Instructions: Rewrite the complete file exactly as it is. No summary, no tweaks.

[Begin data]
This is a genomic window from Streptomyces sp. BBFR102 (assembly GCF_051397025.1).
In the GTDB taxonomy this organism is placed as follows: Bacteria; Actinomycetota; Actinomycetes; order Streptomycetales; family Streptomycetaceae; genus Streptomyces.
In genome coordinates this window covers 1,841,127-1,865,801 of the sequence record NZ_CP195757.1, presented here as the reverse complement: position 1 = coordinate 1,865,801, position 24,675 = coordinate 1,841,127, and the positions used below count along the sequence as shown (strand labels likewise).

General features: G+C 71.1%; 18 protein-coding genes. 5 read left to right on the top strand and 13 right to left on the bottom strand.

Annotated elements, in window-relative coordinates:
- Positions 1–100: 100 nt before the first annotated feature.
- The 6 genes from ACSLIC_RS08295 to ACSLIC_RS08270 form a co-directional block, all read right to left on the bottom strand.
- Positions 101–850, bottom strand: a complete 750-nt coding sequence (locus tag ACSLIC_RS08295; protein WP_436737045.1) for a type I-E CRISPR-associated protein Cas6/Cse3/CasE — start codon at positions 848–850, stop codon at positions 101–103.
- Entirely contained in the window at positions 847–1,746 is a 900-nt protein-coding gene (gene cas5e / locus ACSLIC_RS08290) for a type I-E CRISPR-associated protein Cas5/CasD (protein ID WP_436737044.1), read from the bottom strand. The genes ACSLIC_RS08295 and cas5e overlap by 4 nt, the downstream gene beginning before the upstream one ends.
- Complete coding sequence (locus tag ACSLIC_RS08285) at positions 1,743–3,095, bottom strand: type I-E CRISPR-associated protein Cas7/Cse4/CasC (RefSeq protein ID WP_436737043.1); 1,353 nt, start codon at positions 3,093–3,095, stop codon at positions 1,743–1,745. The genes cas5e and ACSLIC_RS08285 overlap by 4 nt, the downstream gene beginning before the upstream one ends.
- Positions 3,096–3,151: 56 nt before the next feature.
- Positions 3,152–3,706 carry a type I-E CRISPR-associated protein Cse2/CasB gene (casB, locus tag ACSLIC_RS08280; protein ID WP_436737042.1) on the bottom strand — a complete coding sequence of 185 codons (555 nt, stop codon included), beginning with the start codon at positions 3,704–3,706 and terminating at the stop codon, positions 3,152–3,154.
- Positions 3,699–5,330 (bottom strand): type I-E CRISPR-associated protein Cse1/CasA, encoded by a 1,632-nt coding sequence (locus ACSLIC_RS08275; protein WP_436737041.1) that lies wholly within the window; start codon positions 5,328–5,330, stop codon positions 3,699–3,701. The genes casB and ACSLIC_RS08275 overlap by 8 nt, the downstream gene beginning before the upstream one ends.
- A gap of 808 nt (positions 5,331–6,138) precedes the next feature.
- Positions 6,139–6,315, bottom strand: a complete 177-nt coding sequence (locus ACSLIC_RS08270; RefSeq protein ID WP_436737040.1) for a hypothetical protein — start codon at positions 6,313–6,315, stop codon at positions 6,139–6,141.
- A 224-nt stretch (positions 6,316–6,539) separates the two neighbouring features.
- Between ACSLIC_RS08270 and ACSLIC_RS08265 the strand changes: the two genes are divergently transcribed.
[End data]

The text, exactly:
This is a genomic window from Streptomyces sp. BBFR102 (assembly GCF_051397025.1).
In the GTDB taxonomy this organism is placed as follows: Bacteria; Actinomycetota; Actinomycetes; order Streptomycetales; family Streptomycetaceae; genus Streptomyces.
In genome coordinates this window covers 1,841,127-1,865,801 of the sequence record NZ_CP195757.1, presented here as the reverse complement: position 1 = coordinate 1,865,801, position 24,675 = coordinate 1,841,127, and the positions used below count along the sequence as shown (strand labels likewise).

General features: G+C 71.1%; 18 protein-coding genes. 5 read left to right on the top strand and 13 right to left on the bottom strand.

Annotated elements, in window-relative coordinates:
- Positions 1–100: 100 nt before the first annotated feature.
- The 6 genes from ACSLIC_RS08295 to ACSLIC_RS08270 form a co-directional block, all read right to left on the bottom strand.
- Positions 101–850, bottom strand: a complete 750-nt coding sequence (locus tag ACSLIC_RS08295; protein WP_436737045.1) for a type I-E CRISPR-associated protein Cas6/Cse3/CasE — start codon at positions 848–850, stop codon at positions 101–103.
- Entirely contained in the window at positions 847–1,746 is a 900-nt protein-coding gene (gene cas5e / locus ACSLIC_RS08290) for a type I-E CRISPR-associated protein Cas5/CasD (protein ID WP_436737044.1), read from the bottom strand. The genes ACSLIC_RS08295 and cas5e overlap by 4 nt, the downstream gene beginning before the upstream one ends.
- Complete coding sequence (locus tag ACSLIC_RS08285) at positions 1,743–3,095, bottom strand: type I-E CRISPR-associated protein Cas7/Cse4/CasC (RefSeq protein ID WP_436737043.1); 1,353 nt, start codon at positions 3,093–3,095, stop codon at positions 1,743–1,745. The genes cas5e and ACSLIC_RS08285 overlap by 4 nt, the downstream gene beginning before the upstream one ends.
- Positions 3,096–3,151: 56 nt before the next feature.
- Positions 3,152–3,706 carry a type I-E CRISPR-associated protein Cse2/CasB gene (casB, locus tag ACSLIC_RS08280; protein ID WP_436737042.1) on the bottom strand — a complete coding sequence of 185 codons (555 nt, stop codon included), beginning with the start codon at positions 3,704–3,706 and terminating at the stop codon, positions 3,152–3,154.
- Positions 3,699–5,330 (bottom strand): type I-E CRISPR-associated protein Cse1/CasA, encoded by a 1,632-nt coding sequence (locus ACSLIC_RS08275; protein WP_436737041.1) that lies wholly within the window; start codon positions 5,328–5,330, stop codon positions 3,699–3,701. The genes casB and ACSLIC_RS08275 overlap by 8 nt, the downstream gene beginning before the upstream one ends.
- A gap of 808 nt (positions 5,331–6,138) precedes the next feature.
- Positions 6,139–6,315, bottom strand: a complete 177-nt coding sequence (locus ACSLIC_RS08270; RefSeq protein ID WP_436737040.1) for a hypothetical protein — start codon at positions 6,313–6,315, stop codon at positions 6,139–6,141.
- A 224-nt stretch (positions 6,316–6,539) separates the two neighbouring features.
- Between ACSLIC_RS08270 and ACSLIC_RS08265 the strand changes: the two genes are divergently transcribed.